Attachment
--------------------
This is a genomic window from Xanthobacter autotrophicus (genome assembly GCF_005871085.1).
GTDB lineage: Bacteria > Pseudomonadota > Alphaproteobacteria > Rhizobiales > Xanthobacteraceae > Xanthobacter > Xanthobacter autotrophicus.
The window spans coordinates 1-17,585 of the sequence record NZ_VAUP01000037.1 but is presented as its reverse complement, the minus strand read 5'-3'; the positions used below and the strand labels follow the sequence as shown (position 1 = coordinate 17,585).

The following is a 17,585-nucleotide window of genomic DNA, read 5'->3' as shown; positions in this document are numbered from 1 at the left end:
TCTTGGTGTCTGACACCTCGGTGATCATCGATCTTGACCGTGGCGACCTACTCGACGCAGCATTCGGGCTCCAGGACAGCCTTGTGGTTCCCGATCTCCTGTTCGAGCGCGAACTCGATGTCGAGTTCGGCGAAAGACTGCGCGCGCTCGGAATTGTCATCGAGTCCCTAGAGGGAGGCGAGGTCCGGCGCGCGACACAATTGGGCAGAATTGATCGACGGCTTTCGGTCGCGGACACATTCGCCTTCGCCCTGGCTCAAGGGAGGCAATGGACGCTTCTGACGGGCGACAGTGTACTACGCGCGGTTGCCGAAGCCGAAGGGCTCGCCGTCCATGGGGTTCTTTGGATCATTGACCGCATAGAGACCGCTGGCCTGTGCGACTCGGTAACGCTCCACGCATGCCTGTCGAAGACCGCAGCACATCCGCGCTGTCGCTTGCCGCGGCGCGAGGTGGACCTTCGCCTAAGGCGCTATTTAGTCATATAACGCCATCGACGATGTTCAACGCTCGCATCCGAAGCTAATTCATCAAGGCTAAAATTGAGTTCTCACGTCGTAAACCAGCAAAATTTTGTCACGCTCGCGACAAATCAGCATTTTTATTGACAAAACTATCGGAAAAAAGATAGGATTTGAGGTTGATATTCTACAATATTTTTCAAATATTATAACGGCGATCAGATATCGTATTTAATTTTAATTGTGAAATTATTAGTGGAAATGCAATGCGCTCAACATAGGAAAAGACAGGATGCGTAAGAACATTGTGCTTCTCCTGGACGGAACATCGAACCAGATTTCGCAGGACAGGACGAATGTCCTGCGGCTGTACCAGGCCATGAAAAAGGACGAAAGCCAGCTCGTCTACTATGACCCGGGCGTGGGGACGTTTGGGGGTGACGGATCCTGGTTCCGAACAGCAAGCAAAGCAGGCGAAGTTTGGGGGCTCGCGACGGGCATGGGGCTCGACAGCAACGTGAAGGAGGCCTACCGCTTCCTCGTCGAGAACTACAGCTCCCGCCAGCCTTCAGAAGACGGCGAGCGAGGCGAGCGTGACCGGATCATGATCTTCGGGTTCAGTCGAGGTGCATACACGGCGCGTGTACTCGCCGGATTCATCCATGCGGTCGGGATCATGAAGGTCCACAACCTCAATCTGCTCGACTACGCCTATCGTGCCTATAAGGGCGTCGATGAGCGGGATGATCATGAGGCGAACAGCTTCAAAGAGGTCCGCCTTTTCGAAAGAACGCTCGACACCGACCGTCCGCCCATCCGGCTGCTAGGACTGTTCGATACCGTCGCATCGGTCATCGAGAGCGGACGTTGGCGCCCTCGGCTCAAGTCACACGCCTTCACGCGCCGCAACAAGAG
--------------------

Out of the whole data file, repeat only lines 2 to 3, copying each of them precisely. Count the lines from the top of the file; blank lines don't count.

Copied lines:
GTDB lineage: Bacteria > Pseudomonadota > Alphaproteobacteria > Rhizobiales > Xanthobacteraceae > Xanthobacter > Xanthobacter autotrophicus.
The window spans coordinates 1-17,585 of the sequence record NZ_VAUP01000037.1 but is presented as its reverse complement, the minus strand read 5'-3'; the positions used below and the strand labels follow the sequence as shown (position 1 = coordinate 17,585).